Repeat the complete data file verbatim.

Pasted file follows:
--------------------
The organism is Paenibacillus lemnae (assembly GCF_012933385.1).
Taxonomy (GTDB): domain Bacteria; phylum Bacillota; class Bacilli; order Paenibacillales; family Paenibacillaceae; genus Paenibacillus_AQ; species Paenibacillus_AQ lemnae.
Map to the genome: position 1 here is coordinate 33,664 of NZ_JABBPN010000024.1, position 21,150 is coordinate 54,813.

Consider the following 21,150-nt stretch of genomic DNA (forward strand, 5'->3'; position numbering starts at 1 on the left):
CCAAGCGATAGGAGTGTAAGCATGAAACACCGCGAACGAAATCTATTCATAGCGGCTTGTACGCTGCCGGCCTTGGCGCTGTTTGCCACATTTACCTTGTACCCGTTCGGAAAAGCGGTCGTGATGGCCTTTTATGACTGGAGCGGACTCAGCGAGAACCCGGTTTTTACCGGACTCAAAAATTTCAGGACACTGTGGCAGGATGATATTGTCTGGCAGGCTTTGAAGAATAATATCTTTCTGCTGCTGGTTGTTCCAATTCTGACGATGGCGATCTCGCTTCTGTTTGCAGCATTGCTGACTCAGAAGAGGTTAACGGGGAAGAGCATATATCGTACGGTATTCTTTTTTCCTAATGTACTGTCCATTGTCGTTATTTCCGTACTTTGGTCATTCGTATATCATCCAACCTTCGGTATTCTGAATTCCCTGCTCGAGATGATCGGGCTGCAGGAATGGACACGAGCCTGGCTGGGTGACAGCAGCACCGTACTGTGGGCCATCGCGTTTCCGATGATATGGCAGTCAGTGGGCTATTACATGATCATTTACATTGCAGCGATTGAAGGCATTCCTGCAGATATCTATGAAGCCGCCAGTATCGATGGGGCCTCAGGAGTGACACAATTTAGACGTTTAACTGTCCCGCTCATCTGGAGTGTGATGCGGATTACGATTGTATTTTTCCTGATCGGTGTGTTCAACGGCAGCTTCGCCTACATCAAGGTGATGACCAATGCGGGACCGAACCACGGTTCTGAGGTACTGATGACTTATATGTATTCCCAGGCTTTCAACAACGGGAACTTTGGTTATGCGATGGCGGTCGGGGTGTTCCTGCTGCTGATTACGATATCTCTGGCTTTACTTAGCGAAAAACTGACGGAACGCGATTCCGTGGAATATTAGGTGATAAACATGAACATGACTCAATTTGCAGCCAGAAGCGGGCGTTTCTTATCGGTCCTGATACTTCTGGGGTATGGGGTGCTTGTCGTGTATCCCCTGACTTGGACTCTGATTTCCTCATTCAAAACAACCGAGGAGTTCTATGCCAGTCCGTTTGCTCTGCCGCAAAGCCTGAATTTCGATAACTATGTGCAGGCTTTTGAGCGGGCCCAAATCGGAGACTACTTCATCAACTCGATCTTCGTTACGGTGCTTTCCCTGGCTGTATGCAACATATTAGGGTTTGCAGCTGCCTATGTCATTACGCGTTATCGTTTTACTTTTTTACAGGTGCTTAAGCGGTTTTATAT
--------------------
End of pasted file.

The organism is Paenibacillus lemnae (assembly GCF_012933385.1).
Taxonomy (GTDB): domain Bacteria; phylum Bacillota; class Bacilli; order Paenibacillales; family Paenibacillaceae; genus Paenibacillus_AQ; species Paenibacillus_AQ lemnae.
Map to the genome: position 1 here is coordinate 33,664 of NZ_JABBPN010000024.1, position 21,150 is coordinate 54,813.

Consider the following 21,150-nt stretch of genomic DNA (forward strand, 5'->3'; position numbering starts at 1 on the left):
CCAAGCGATAGGAGTGTAAGCATGAAACACCGCGAACGAAATCTATTCATAGCGGCTTGTACGCTGCCGGCCTTGGCGCTGTTTGCCACATTTACCTTGTACCCGTTCGGAAAAGCGGTCGTGATGGCCTTTTATGACTGGAGCGGACTCAGCGAGAACCCGGTTTTTACCGGACTCAAAAATTTCAGGACACTGTGGCAGGATGATATTGTCTGGCAGGCTTTGAAGAATAATATCTTTCTGCTGCTGGTTGTTCCAATTCTGACGATGGCGATCTCGCTTCTGTTTGCAGCATTGCTGACTCAGAAGAGGTTAACGGGGAAGAGCATATATCGTACGGTATTCTTTTTTCCTAATGTACTGTCCATTGTCGTTATTTCCGTACTTTGGTCATTCGTATATCATCCAACCTTCGGTATTCTGAATTCCCTGCTCGAGATGATCGGGCTGCAGGAATGGACACGAGCCTGGCTGGGTGACAGCAGCACCGTACTGTGGGCCATCGCGTTTCCGATGATATGGCAGTCAGTGGGCTATTACATGATCATTTACATTGCAGCGATTGAAGGCATTCCTGCAGATATCTATGAAGCCGCCAGTATCGATGGGGCCTCAGGAGTGACACAATTTAGACGTTTAACTGTCCCGCTCATCTGGAGTGTGATGCGGATTACGATTGTATTTTTCCTGATCGGTGTGTTCAACGGCAGCTTCGCCTACATCAAGGTGATGACCAATGCGGGACCGAACCACGGTTCTGAGGTACTGATGACTTATATGTATTCCCAGGCTTTCAACAACGGGAACTTTGGTTATGCGATGGCGGTCGGGGTGTTCCTGCTGCTGATTACGATATCTCTGGCTTTACTTAGCGAAAAACTGACGGAACGCGATTCCGTGGAATATTAGGTGATAAACATGAACATGACTCAATTTGCAGCCAGAAGCGGGCGTTTCTTATCGGTCCTGATACTTCTGGGGTATGGGGTGCTTGTCGTGTATCCCCTGACTTGGACTCTGATTTCCTCATTCAAAACAACCGAGGAGTTCTATGCCAGTCCGTTTGCTCTGCCGCAAAGCCTGAATTTCGATAACTATGTGCAGGCTTTTGAGCGGGCCCAAATCGGAGACTACTTCATCAACTCGATCTTCGTTACGGTGCTTTCCCTGGCTGTATGCAACATATTAGGGTTTGCAGCTGCCTATGTCATTACGCGTTATCGTTTTACTTTTTTACAGGTGCTTAAGCGGTTTTATAT